Meng Wanzhou will appear in B.C. Supreme Court early Monday as her lawyers launch an attack on the underlying record of the U.S. case for extradition of the Huawei executive.
According to documents filed ahead of this week’s hearing, the defence team will argue that, in their attempts to convince a Canadian judge to render Meng to New York, American officials omitted facts that undermine charges of fraud and conspiracy against their client.
Meng’s lawyers hope to convince the judge overseeing the extradition proceedings that the allegations against U.S. officials not only have an “air of reality” about them — but that if proven, the abuse of process might warrant tossing the high-profile case.
“The [United States’] material misstatements and omissions of the core facts disentitle it to the assistance of this court,” the defence team said in an application filed during the summer.
“Only a stay will vindicate the principles of fundamental justice.”
Accused of lying
The arguments about the record of the case are one of three lines of attack the defence team is taking to try to scuttle extradition proceedings against Meng, Huawei’s chief financial officer.
Hearings have been set for February 2021 on the other two alleged abuses of process, which centre on politicization of the case and alleged violations of her rights at the time of arrest.
The purpose of this week’s proceedings is for Associate Chief Justice Heather Holmes to decide if concerns about the evidence reach the same threshold for consideration.
Meng was arrested at Vancouver’s airport on Dec. 1, 2018 on what was supposed to be a stopover from Hong Kong to Mexico City.
The 48-year-old is accused of lying to an HSBC executive in August 2013 about Huawei’s control of SkyCom, a company alleged to have violated U.S. economic sanctions against Iran.
Prosecutors claim Meng gave a PowerPoint in which she assured the banker that Huawei was not in control of SkyCom, when in fact, the company would prove to be a subsidiary.
The Crown claims HSBC relied on Meng’s lies in order to decide to keep financing Huawei — which put the bank at risk of loss and prosecution for violating the same sanctions as SkyCom.
‘Not supported by past U.S. government practice’
In a key victory for the prosecution in May, Holmes found that Meng’s alleged actions — had they occurred in Canada — would be considered a crime.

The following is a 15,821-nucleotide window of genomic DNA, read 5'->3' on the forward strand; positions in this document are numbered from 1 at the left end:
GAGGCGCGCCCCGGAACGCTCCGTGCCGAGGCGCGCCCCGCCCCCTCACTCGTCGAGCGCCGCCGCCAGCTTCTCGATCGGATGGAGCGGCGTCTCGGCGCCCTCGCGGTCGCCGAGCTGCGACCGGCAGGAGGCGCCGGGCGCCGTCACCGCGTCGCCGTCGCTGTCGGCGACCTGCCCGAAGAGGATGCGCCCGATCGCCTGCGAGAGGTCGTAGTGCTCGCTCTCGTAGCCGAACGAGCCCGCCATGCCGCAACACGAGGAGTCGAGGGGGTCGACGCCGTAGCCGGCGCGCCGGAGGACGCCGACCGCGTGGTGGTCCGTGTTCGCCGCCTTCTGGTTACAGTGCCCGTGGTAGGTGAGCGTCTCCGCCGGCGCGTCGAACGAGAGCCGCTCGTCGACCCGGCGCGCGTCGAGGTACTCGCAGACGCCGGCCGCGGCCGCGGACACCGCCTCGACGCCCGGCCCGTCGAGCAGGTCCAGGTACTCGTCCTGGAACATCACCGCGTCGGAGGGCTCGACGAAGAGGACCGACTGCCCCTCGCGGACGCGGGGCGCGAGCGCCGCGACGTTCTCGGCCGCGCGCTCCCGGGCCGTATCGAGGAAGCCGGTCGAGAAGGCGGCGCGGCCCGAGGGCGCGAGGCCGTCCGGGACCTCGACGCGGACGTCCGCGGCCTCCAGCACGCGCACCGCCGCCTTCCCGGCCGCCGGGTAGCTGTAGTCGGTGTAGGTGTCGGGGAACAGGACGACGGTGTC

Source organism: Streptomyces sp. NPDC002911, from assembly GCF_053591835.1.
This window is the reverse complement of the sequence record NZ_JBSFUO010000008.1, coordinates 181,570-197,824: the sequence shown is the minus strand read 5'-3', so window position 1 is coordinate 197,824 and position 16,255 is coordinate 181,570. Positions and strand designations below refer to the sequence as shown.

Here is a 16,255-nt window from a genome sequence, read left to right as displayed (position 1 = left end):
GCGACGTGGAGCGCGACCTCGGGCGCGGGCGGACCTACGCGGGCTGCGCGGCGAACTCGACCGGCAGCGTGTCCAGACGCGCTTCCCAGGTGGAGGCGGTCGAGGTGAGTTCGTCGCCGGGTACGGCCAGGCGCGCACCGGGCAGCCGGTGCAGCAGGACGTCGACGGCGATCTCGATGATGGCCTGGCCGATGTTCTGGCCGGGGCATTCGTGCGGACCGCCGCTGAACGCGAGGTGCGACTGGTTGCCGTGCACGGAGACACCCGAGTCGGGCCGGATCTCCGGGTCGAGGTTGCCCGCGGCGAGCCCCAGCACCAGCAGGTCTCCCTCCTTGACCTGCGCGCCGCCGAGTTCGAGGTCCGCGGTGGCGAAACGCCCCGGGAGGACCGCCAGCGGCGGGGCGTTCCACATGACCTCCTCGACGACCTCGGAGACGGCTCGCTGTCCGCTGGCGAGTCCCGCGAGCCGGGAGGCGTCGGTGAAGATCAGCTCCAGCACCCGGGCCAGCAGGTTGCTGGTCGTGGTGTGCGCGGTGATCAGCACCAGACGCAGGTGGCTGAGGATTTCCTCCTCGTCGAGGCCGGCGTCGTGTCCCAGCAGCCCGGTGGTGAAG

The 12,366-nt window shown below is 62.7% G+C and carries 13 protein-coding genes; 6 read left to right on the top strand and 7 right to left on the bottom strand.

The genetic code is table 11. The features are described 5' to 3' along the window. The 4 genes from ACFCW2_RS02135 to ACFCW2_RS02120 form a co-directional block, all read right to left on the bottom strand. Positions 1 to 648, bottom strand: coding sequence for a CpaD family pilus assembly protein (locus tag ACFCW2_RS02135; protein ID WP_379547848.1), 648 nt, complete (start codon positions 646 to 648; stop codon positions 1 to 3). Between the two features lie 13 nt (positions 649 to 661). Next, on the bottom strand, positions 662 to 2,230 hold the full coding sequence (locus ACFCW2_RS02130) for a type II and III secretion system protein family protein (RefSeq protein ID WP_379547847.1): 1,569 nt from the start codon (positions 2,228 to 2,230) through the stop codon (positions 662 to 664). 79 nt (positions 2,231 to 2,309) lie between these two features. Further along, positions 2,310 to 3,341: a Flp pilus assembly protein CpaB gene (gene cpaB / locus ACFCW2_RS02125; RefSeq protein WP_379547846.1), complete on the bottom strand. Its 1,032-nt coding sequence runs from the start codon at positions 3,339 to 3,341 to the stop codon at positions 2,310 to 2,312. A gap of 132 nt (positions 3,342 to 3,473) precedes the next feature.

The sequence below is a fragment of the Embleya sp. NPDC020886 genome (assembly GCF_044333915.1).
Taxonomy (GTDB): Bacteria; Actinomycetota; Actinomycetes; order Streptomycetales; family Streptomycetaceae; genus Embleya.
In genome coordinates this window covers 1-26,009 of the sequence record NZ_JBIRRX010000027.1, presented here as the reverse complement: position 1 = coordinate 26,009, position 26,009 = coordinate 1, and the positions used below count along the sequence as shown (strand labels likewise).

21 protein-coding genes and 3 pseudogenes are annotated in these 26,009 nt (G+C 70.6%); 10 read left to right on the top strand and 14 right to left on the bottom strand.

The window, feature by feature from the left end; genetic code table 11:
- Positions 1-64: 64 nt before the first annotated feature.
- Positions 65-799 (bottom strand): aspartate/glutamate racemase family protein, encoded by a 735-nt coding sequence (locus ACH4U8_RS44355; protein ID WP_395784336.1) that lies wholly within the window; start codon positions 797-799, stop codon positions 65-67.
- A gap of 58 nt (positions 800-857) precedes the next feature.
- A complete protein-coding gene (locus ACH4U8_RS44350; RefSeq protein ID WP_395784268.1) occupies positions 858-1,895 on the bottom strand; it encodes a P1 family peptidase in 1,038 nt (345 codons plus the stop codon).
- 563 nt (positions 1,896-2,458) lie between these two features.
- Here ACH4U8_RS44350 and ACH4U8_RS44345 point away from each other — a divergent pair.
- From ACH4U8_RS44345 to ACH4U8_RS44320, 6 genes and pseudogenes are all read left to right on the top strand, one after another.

But Meng lawyers claim that in presenting the case to Canada, U.S. prosecutors left out key slides from the PowerPoint which show that she didn’t mislead HSBC about either SkyCom’s operations in Iran or Huawei’s relationship with SkyCom.
They claim senior executives at HSBC knew about Huawei’s true relationship with SkyCom, not just “junior” employees, as described in the record of the case.
They say prosecutors failed to mention that HSBC didn’t have to use the American banking system to clear financial transactions related to the companies — meaning no sanctions would be violated.
The defence team wants to enter as evidence an affidavit from John Bellinger, a former counsel to the George W. Bush White House, who claims the U.S. has never imposed civil or criminals penalties on a bank for breaking sanctions after being misled by a customer.
“Any assertion that Ms. Meng’s alleged misrepresentations would have put the bank in legal jeopardy for sanctions violations is not supported by past U.S. government practice.”
‘Actual trial of evidence is not in question’
In court documents, Meng’s lawyers point to a 2003 case in which a B.C. Supreme Court judge stayed proceedings when the United Kingdom sought a Victoria man for extradition in relation to an alleged conspiracy involving the sale of rare coins.
In that case, the man’s defence determined that one of the chief witnesses had absconded, another had died, and prosecutors didn’t actually know if another was available.
In granting a stay, the judge said it would be “unsafe” to rely on the record of the case.
“Where the conduct of a foreign certifying authority falls so far below and expected reasonable standard to amount to a complete failure of due diligence, this impacts on the fairness of the extradition process,” wrote Justice Sunni Stromberg-Stein.
The Crown’s reply to the defence arguments has yet to be released to the public.
But Vancouver-based lawyer Gary Botting, who wrote a book on Canadian extradition law, says he doesn’t expect the defence to succeed.
Botting says courts have held that “the record of the case is presumptively reliable.”
“Everything is aimed at seeing this as a pre-trial patent process that doesn’t really result in a trial,” he said. “So the actual trial of evidence is not in question.”
If anything, Botting expects the Crown to buttress its case with new allegations contained in stories from Reuters this summer that claimed internal documents obtained by the news agency showed that Huawei had acted to cover up its relationship with SkyCom after Reuters first reported on the relationship between the two companies.
Meng has denied the allegations against her. A decision isn’t expected on extradition until at least mid-2021.
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